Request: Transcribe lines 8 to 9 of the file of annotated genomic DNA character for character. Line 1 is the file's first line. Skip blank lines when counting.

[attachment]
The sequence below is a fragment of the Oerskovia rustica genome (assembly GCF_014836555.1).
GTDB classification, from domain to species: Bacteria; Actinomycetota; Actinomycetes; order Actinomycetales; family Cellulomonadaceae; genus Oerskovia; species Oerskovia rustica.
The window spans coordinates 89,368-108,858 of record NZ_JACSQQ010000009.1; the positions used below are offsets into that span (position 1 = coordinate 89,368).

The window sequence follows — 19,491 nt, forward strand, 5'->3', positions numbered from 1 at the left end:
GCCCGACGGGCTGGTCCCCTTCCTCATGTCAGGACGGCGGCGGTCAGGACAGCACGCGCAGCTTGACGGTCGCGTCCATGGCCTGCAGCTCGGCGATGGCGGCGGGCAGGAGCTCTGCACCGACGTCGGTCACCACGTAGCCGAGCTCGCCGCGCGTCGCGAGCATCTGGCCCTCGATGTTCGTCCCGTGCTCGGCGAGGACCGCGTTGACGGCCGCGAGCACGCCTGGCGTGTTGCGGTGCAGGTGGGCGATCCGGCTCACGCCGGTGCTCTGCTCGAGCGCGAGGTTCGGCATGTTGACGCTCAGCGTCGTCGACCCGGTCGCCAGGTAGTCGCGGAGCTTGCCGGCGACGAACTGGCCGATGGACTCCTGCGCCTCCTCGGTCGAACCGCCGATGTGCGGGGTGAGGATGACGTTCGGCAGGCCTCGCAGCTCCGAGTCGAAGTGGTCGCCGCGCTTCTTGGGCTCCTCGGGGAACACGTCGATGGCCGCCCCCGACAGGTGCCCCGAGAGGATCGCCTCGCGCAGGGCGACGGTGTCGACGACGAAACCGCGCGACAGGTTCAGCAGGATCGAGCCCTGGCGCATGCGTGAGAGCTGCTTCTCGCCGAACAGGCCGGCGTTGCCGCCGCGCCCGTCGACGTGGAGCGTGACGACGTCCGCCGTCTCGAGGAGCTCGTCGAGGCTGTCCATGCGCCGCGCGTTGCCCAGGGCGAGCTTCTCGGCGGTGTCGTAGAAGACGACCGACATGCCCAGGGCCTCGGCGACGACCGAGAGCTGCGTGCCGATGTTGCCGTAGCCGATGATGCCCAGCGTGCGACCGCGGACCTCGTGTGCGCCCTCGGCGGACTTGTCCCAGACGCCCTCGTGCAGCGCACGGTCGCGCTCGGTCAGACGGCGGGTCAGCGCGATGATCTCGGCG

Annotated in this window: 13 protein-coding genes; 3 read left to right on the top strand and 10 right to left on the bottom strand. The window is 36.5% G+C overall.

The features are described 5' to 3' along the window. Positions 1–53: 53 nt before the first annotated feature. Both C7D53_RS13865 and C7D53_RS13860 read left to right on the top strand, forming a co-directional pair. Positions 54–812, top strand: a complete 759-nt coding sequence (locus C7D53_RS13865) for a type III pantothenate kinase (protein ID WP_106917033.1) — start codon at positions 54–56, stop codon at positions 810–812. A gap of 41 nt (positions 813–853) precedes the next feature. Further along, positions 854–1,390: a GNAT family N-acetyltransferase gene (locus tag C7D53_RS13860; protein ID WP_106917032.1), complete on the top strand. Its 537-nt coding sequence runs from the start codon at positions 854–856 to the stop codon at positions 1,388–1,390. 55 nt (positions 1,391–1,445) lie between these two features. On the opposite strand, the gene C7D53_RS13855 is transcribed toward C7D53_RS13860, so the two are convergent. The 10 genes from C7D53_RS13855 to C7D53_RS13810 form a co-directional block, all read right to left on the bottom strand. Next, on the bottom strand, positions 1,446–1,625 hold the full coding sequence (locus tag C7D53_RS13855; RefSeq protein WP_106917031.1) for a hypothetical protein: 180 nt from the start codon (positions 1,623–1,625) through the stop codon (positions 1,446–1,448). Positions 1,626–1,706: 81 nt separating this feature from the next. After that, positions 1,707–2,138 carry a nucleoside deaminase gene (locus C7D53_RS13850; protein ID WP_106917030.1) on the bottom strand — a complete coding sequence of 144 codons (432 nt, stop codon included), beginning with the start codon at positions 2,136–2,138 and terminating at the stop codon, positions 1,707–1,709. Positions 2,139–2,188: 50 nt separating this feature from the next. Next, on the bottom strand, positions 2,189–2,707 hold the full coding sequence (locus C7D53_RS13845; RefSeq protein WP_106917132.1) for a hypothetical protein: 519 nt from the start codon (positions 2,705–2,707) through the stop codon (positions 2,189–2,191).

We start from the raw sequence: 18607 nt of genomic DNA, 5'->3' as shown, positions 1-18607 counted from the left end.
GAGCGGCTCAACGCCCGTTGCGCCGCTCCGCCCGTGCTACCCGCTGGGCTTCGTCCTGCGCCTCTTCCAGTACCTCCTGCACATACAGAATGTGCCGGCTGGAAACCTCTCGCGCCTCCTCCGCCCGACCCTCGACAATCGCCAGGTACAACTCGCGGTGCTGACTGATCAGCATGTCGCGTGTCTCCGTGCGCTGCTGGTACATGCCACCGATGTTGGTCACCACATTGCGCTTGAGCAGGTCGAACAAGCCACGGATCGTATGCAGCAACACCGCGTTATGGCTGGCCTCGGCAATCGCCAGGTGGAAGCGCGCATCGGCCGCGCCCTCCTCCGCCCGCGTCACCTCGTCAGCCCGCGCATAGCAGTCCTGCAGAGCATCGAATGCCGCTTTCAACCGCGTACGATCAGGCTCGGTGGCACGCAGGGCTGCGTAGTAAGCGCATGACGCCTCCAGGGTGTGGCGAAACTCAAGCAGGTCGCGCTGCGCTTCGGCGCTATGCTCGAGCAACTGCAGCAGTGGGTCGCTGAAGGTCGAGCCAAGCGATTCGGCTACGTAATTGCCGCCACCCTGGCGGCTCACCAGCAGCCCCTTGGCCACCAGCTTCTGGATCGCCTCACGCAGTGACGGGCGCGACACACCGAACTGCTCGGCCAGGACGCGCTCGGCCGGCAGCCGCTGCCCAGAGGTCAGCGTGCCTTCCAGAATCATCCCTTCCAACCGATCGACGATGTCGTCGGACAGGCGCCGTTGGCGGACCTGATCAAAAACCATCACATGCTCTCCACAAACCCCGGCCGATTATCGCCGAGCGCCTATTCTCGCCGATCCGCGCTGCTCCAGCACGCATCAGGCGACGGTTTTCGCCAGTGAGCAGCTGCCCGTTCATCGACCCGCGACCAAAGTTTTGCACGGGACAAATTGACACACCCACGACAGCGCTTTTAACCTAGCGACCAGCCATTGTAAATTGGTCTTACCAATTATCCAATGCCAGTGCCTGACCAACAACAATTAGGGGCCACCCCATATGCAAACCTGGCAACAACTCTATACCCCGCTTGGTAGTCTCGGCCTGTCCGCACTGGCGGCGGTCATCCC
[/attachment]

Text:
We start from the raw sequence: 18607 nt of genomic DNA, 5'->3' as shown, positions 1-18607 counted from the left end.
GAGCGGCTCAACGCCCGTTGCGCCGCTCCGCCCGTGCTACCCGCTGGGCTTCGTCCTGCGCCTCTTCCAGTACCTCCTGCACATACAGAATGTGCCGGCTGGAAACCTCTCGCGCCTCCTCCGCCCGACCCTCGACAATCGCCAGGTACAACTCGCGGTGCTGACTGATCAGCATGTCGCGTGTCTCCGTGCGCTGCTGGTACATGCCACCGATGTTGGTCACCACATTGCGCTTGAGCAGGTCGAACAAGCCACGGATCGTATGCAGCAACACCGCGTTATGGCTGGCCTCGGCAATCGCCAGGTGGAAGCGCGCATCGGCCGCGCCCTCCTCCGCCCGCGTCACCTCGTCAGCCCGCGCATAGCAGTCCTGCAGAGCATCGAATGCCGCTTTCAACCGCGTACGATCAGGCTCGGTGGCACGCAGGGCTGCGTAGTAAGCGCATGACGCCTCCAGGGTGTGGCGAAACTCAAGCAGGTCGCGCTGCGCTTCGGCGCTATGCTCGAGCAACTGCAGCAGTGGGTCGCTGAAGGTCGAGCCAAGCGATTCGGCTACGTAATTGCCGCCACCCTGGCGGCTCACCAGCAGCCCCTTGGCCACCAGCTTCTGGATCGCCTCACGCAGTGACGGGCGCGACACACCGAACTGCTCGGCCAGGACGCGCTCGGCCGGCAGCCGCTGCCCAGAGGTCAGCGTGCCTTCCAGAATCATCCCTTCCAACCGATCGACGATGTCGTCGGACAGGCGCCGTTGGCGGACCTGATCAAAAACCATCACATGCTCTCCACAAACCCCGGCCGATTATCGCCGAGCGCCTATTCTCGCCGATCCGCGCTGCTCCAGCACGCATCAGGCGACGGTTTTCGCCAGTGAGCAGCTGCCCGTTCATCGACCCGCGACCAAAGTTTTGCACGGGACAAATTGACACACCCACGACAGCGCTTTTAACCTAGCGACCAGCCATTGTAAATTGGTCTTACCAATTATCCAATGCCAGTGCCTGACCAACAACAATTAGGGGCCACCCCATATGCAAACCTGGCAACAACTCTATACCCCGCTTGGTAGTCTCGGCCTGTCCGCACTGGCGGCGGTCATCCC